He Who appeared outwardly to St. Francis, taught him inwardly that, although weakness and suffering are incompatible with the immortal life of a seraph, yet this vision had been shown to him to the end that he, a friend of Christ, might learn how his whole being was to be transformed into a living image of Christ crucified, not by martyrdom of the flesh, but by the burning ardor of his soul. After a mysterious and familiar colloquy, the vision disappeared, leaving the Saint's mind burning with seraphic ardor, and his flesh impressed with an exact image of the Crucified, as though, after the melting power of that fire, it had next been stamped with a seal. For immediately the marks of nails began to appear in his hands and feet, their heads showing in the palms of his hands and the upper part of his feet, and their points visible on the other side. There was also a red scar on his right side, as if it had been wounded by a lance, and from which blood often flowed staining his tunic and underclothing.
Compare St. Bonaventure’s account with St. Teresa’s autobiographical account of her Transverberation:
I saw an angel beside me toward the left side, in bodily form. He was not very large, but small, very beautiful, his face so blazing with light that he seemed to be one of the very highest angels, who appear all on fire. They must be those they call Cherubim…I saw in his hands a long dart of gold, and at the end of the iron there seemed to me to be a little fire. This I thought he thrust through my heart several times, and that it reached my very entrails. As he withdrew it, I thought it brought them with it, and left me all burning with a great love of God. So great was the pain that it made me give those moans; and so utter the sweetness that this sharpest of pains gave me, that there was no wanting it to stop, nor is there any contenting of the soul with less than God.” (St. Teresa, Life…Chapter 19)
Mercifully, there have been countless Christians who have been blessed with religious experiences in the past two millennia. However, Francis’ experience is unique in that he was the first person to ever experience the stigmata. Further, he is one of the few male mystics to have received the marks. That list includes Padre Pio and St. John of God. Apparently, 80 percent or so of stigmatics are women.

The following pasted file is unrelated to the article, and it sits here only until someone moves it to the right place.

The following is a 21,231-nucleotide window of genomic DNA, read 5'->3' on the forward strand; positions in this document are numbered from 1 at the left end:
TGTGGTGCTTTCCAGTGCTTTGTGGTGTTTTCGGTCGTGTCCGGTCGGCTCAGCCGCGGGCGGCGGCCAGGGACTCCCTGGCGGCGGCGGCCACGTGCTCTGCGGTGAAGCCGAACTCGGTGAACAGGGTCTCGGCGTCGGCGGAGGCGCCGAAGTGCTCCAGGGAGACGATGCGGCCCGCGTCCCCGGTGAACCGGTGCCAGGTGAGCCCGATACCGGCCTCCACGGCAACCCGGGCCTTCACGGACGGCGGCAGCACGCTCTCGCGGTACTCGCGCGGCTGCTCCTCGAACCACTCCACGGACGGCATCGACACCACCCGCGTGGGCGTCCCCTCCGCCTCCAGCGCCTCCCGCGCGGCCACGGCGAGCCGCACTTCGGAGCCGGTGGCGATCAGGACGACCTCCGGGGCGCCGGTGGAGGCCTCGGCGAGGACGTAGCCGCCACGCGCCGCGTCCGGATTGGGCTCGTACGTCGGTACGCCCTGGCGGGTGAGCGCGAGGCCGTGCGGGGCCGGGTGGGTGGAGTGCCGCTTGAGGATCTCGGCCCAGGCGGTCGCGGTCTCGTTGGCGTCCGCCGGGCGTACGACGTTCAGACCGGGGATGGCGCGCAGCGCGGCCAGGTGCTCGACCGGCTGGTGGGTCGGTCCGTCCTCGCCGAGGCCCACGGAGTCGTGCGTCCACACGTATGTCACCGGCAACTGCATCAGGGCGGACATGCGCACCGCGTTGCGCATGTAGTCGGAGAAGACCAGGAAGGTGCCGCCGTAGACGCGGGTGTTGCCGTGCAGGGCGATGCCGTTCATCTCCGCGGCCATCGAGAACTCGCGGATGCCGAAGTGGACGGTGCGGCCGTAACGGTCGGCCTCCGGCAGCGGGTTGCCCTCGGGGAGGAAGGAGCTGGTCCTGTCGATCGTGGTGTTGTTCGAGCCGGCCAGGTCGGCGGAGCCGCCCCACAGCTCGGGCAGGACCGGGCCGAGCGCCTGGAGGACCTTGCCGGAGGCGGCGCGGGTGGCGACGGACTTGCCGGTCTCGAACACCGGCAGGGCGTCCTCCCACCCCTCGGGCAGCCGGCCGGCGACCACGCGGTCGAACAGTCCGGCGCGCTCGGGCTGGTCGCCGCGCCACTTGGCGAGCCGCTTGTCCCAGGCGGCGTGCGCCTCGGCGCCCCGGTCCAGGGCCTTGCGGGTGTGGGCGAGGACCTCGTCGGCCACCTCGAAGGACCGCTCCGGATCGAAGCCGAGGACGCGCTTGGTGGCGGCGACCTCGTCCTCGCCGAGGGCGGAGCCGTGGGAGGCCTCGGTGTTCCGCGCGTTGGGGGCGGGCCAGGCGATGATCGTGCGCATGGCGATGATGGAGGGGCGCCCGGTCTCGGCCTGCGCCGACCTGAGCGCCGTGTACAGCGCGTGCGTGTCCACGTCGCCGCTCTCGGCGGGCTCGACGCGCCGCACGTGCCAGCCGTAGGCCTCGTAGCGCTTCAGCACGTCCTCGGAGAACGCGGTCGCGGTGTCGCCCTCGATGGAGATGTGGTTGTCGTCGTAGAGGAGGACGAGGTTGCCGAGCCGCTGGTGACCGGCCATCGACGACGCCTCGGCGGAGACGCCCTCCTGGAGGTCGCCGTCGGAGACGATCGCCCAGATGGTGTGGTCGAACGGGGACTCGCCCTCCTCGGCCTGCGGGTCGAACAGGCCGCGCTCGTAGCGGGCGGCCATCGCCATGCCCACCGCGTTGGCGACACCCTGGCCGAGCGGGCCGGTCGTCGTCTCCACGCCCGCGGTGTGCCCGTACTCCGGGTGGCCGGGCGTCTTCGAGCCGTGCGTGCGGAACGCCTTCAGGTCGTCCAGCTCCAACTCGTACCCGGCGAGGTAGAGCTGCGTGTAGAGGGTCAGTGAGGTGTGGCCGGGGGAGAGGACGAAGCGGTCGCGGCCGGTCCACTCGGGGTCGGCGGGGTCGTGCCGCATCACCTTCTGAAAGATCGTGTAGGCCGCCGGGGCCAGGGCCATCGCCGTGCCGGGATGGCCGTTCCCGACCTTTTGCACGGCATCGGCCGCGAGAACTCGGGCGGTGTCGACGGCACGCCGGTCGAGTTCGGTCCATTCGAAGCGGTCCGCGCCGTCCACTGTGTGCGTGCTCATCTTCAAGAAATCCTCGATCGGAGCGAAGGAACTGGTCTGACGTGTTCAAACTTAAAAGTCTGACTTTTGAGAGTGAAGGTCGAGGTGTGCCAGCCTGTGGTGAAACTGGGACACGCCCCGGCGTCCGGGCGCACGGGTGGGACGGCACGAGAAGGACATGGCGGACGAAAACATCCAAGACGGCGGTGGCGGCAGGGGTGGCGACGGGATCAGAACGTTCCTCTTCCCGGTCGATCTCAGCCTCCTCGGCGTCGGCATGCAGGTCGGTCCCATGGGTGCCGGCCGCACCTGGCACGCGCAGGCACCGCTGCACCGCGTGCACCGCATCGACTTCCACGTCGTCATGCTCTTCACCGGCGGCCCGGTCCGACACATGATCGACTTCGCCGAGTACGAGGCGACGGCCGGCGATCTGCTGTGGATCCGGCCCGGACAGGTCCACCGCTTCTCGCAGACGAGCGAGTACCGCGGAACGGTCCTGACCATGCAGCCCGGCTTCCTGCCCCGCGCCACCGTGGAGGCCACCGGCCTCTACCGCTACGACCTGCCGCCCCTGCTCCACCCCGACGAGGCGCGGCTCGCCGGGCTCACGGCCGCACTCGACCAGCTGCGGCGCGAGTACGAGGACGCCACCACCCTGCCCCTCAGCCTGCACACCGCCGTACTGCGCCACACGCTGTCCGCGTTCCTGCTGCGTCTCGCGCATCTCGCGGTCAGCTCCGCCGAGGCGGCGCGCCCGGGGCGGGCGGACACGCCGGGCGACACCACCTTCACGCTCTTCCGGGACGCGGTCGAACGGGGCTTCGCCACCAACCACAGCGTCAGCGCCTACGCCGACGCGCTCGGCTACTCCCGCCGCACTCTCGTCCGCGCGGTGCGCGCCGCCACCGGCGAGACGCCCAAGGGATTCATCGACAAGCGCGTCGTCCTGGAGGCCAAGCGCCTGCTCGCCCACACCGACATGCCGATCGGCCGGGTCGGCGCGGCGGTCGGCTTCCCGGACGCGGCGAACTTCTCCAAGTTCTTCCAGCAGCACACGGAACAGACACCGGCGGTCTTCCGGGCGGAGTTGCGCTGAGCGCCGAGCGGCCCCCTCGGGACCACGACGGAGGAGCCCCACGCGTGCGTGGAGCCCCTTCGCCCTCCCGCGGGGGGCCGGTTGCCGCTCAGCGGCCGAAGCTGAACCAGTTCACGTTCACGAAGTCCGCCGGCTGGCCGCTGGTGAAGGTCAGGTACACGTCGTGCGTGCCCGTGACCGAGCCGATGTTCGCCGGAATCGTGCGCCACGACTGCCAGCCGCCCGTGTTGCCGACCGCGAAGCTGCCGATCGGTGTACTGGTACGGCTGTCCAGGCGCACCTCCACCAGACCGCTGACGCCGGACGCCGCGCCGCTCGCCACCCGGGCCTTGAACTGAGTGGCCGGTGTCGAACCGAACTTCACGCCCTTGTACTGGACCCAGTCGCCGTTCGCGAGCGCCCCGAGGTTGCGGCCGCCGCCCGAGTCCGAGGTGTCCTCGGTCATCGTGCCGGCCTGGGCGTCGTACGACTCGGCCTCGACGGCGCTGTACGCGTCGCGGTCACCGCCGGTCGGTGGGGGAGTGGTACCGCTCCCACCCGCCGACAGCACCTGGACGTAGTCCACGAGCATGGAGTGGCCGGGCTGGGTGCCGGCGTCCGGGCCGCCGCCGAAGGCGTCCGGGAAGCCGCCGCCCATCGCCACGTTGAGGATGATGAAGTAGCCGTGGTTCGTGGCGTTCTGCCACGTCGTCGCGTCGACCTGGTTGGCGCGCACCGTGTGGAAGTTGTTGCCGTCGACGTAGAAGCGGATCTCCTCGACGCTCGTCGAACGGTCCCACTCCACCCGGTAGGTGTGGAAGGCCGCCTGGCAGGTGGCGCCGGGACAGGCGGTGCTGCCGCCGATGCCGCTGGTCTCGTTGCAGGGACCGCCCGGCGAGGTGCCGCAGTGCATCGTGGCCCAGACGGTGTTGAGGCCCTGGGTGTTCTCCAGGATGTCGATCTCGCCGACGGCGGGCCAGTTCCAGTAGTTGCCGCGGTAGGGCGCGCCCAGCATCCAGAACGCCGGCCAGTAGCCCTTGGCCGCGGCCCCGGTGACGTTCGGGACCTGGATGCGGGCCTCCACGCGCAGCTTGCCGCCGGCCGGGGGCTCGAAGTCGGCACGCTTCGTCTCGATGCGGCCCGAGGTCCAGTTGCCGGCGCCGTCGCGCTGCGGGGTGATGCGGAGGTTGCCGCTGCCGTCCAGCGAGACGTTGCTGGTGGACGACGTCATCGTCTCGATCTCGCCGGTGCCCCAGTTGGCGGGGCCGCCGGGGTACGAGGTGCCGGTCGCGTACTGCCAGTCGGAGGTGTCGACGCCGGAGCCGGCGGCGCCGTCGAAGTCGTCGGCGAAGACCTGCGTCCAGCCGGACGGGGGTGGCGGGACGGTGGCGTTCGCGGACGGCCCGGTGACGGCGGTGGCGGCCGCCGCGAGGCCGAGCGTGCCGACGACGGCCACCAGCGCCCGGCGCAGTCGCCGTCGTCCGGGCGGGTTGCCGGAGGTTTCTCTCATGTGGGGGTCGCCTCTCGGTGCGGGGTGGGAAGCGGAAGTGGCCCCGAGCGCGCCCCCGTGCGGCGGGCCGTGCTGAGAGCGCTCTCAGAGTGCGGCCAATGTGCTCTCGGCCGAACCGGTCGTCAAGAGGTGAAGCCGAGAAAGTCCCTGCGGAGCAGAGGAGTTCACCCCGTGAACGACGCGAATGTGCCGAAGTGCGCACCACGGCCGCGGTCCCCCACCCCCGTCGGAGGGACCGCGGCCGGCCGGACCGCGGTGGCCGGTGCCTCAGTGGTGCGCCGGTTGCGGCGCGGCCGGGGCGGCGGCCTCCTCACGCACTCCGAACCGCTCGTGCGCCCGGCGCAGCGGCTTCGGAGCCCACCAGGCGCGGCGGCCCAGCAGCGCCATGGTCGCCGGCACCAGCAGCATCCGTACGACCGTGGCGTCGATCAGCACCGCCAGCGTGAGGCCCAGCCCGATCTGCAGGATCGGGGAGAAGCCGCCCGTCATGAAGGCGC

Francis got what he prayed for―mystical union with his Lord. The marks on Christ’s body that he adored were now his as well. In fact, one of the many symbols of the Franciscans, also known as the Seraphic Order, is that of Francis’ tunicked arm and pierced hand overlaid by Christ’s bared arm and pierced hand.
When St. Francis was honored by this new and amazing miracle, he became like a new man. This blessing was engraved upon his very flesh by God’s Hand.
Even though he was grateful for this incredible honor, Francis took great pains to hide these sacred marks from curious eyes. However, when necessary, he exposed them and on exposing them, he worked miracles in God’s name.
Nearly a month after he canonized St. Clair in 1255, Pope Alexander IV confirmed the legitimacy of Francis’ stigmata. Further, in his biography of St. Francis, St. Bonaventure mentions the pope giving a sermon in which he attests to having seen the wounds with his own eyes.
In 1304, Pope Benedict XI created the Solemnity of the Feast of Francis’ Stigmata. Pope Paul V, Galileo’s best friend until the astronomer got uppity and insulting, extended this feast to the entire Church in the general calendar.